Hudson Freeze [45:49] I think it's applicable to a limited number of diseases. The sugar supplements themselves are sugars, you can honestly buy them on Amazon. But most of them have, well, essentially, all of them have not been through clinical trials. So if there is a little bit of literature out there, that shows maybe on even a couple of patients or just even themselves, that there can be improvement, then families will go to Amazon or wherever and do this themselves. We try to encourage people not to do it because then you can never get the real data that will allow you to then say this is how much, this is how frequently. And so we first came up with the idea of using mannose as a treatment. And it takes care of most but not all symptoms of a deficiency called MPI-CDG. And MPI-DG is caused by a deficiency in believe it or not making mannose-6-phosphate and converting fructose-6-phosphate to mannose-6-phosphate. But if you provide mannose, then mannose just runs right around that block and says we don't care and you supplement. So that's important to be able to do that. And you say, well, there's probably no side effects. Well, we found out again, using a mouse model, that if you give a mom who would be a carrier of this disorder if you give her mannose, this in the embryo can result in blindness. And we would have never predicted this blindness in the embryo. The lens doesn't develop now, is that going to happen in humans? Well, we don't have an idea. But as soon as you find out, you go, Oh, my God, we've got to be careful with this stuff. And we saw that we explained the basic science behind it, so that's not a reason not to use it, but it is a reason that you have to have clinical trials. There's also galactose, which is one of the components and one of the disaccharides or monosaccharides of lactose, and that can be used to treat several of these disorders. Fucose is another one. And you can use fucose to actually improve the conditions of some of these patients, you know, maybe not all of them. But again, we have to know and understand some of the basic science, but originally on the basic science, it shouldn't have worked. Because fucose was thought to be not metabolised, you know, maybe a little contribution. So fucosulation, but in turn, it turns out that it can be a major contribution, if you have extra supplements, like fucose and so all of this stuff was unknown. Now we're beginning to understand it. And again, it takes you back to the basic science. And there's one other component that is being used, not only in CDG-related disorders, but even there are ideas that this may be important in rather common disorders. And that's the use of N-Acetylglucosamine. That is getting some evidence that it may be helpful in the diseases slipping my mind at the moment. But it's I'll figure it out. But there's evidence that it is improving some of the symptoms. So you know, I think that sugar supplements are not normally thought of as medicines. We do need to validate them. But it's important and it can be used, you need to do it carefully. If you want to know what carefully means - contact the consortium that we have for CDG. That will give you a better insight.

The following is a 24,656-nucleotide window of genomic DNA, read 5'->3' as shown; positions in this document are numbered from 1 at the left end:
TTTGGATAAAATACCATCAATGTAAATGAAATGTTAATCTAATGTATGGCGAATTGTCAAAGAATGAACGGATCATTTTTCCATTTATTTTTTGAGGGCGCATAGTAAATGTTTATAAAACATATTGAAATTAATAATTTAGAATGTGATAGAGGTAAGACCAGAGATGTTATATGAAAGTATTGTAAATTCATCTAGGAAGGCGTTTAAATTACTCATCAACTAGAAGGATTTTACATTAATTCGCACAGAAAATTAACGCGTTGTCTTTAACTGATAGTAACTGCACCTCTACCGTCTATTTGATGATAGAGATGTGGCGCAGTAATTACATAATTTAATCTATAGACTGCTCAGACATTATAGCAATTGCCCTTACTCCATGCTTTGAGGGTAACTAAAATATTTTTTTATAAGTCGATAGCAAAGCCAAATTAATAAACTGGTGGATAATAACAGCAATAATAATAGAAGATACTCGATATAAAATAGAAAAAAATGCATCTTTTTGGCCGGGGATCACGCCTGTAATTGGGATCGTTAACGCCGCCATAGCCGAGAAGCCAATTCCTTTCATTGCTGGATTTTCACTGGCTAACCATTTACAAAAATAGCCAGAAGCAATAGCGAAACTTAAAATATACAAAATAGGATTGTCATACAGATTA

Rina Bogdanovic [50:19] How long ago have you been looking into, or in general, have people been looking into the potential supplementation of these sugars? For people with CDG?
Hudson Freeze [50:30] We started it with mannose back in about ‘96. Do you want the story on that?
Rina Bogdanovic [50:33] Sure, sure.